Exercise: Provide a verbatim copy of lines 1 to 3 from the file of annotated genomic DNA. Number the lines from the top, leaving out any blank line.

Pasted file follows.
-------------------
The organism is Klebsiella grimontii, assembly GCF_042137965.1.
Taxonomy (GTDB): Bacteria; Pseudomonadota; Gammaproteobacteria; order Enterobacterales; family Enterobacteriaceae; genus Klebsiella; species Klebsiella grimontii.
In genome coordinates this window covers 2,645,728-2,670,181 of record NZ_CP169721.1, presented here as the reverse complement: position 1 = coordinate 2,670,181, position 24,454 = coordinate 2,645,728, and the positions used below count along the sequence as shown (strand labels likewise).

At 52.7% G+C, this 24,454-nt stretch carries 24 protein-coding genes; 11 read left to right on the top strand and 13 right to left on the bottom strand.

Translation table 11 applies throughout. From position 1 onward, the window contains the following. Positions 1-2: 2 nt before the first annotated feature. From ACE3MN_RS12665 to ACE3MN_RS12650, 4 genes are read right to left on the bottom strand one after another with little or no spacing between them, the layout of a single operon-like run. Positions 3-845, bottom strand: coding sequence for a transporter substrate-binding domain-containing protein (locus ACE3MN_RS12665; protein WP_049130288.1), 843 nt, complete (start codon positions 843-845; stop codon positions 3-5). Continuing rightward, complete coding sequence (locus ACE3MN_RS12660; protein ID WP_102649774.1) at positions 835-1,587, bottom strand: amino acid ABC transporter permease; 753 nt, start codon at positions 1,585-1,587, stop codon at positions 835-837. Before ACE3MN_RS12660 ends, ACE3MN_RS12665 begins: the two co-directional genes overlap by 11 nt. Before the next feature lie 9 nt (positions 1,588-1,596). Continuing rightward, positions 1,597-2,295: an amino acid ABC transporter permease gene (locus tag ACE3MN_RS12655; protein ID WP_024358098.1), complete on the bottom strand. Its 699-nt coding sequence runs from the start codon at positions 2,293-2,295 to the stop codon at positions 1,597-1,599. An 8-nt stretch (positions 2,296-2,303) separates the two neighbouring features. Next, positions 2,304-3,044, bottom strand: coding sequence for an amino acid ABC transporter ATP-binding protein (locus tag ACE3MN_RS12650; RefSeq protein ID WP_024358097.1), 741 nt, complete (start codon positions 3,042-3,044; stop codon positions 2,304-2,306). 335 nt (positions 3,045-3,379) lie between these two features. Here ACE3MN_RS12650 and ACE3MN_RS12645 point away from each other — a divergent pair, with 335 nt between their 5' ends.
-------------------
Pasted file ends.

The organism is Klebsiella grimontii, assembly GCF_042137965.1.
Taxonomy (GTDB): Bacteria; Pseudomonadota; Gammaproteobacteria; order Enterobacterales; family Enterobacteriaceae; genus Klebsiella; species Klebsiella grimontii.
In genome coordinates this window covers 2,645,728-2,670,181 of record NZ_CP169721.1, presented here as the reverse complement: position 1 = coordinate 2,670,181, position 24,454 = coordinate 2,645,728, and the positions used below count along the sequence as shown (strand labels likewise).